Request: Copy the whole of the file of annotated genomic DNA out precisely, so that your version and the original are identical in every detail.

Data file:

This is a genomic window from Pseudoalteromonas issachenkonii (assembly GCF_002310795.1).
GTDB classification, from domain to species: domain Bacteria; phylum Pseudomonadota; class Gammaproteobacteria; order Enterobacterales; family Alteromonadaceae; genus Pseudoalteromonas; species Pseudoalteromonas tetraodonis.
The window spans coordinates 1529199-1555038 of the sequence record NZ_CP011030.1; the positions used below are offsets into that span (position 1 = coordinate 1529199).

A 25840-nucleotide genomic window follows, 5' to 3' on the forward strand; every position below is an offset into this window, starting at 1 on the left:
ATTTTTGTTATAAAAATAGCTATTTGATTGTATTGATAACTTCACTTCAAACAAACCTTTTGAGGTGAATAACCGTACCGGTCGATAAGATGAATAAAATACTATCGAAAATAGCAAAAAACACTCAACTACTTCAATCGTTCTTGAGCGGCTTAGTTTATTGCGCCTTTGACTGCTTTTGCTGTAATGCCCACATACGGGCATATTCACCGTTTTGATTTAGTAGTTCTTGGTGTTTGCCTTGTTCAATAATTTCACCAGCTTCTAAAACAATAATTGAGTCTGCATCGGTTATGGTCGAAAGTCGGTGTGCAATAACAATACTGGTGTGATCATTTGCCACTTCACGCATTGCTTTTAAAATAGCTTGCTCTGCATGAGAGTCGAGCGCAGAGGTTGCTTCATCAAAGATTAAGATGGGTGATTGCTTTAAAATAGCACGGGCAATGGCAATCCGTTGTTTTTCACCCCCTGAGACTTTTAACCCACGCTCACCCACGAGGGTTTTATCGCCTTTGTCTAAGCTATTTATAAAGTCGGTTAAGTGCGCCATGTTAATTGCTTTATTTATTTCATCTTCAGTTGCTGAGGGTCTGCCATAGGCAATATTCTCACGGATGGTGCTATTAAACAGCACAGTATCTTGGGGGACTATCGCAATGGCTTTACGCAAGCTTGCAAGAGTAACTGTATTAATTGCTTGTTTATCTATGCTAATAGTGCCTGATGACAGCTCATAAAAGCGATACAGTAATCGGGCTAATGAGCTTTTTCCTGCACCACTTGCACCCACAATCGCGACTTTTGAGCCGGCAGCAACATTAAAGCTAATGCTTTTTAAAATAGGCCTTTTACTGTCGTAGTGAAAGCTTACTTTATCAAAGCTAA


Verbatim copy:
This is a genomic window from Pseudoalteromonas issachenkonii (assembly GCF_002310795.1).
GTDB classification, from domain to species: domain Bacteria; phylum Pseudomonadota; class Gammaproteobacteria; order Enterobacterales; family Alteromonadaceae; genus Pseudoalteromonas; species Pseudoalteromonas tetraodonis.
The window spans coordinates 1529199-1555038 of the sequence record NZ_CP011030.1; the positions used below are offsets into that span (position 1 = coordinate 1529199).

A 25840-nucleotide genomic window follows, 5' to 3' on the forward strand; every position below is an offset into this window, starting at 1 on the left:
ATTTTTGTTATAAAAATAGCTATTTGATTGTATTGATAACTTCACTTCAAACAAACCTTTTGAGGTGAATAACCGTACCGGTCGATAAGATGAATAAAATACTATCGAAAATAGCAAAAAACACTCAACTACTTCAATCGTTCTTGAGCGGCTTAGTTTATTGCGCCTTTGACTGCTTTTGCTGTAATGCCCACATACGGGCATATTCACCGTTTTGATTTAGTAGTTCTTGGTGTTTGCCTTGTTCAATAATTTCACCAGCTTCTAAAACAATAATTGAGTCTGCATCGGTTATGGTCGAAAGTCGGTGTGCAATAACAATACTGGTGTGATCATTTGCCACTTCACGCATTGCTTTTAAAATAGCTTGCTCTGCATGAGAGTCGAGCGCAGAGGTTGCTTCATCAAAGATTAAGATGGGTGATTGCTTTAAAATAGCACGGGCAATGGCAATCCGTTGTTTTTCACCCCCTGAGACTTTTAACCCACGCTCACCCACGAGGGTTTTATCGCCTTTGTCTAAGCTATTTATAAAGTCGGTTAAGTGCGCCATGTTAATTGCTTTATTTATTTCATCTTCAGTTGCTGAGGGTCTGCCATAGGCAATATTCTCACGGATGGTGCTATTAAACAGCACAGTATCTTGGGGGACTATCGCAATGGCTTTACGCAAGCTTGCAAGAGTAACTGTATTAATTGCTTGTTTATCTATGCTAATAGTGCCTGATGACAGCTCATAAAAGCGATACAGTAATCGGGCTAATGAGCTTTTTCCTGCACCACTTGCACCCACAATCGCGACTTTTGAGCCGGCAGCAACATTAAAGCTAATGCTTTTTAAAATAGGCCTTTTACTGTCGTAGTGAAAGCTTACTTTATCAAAGCTAA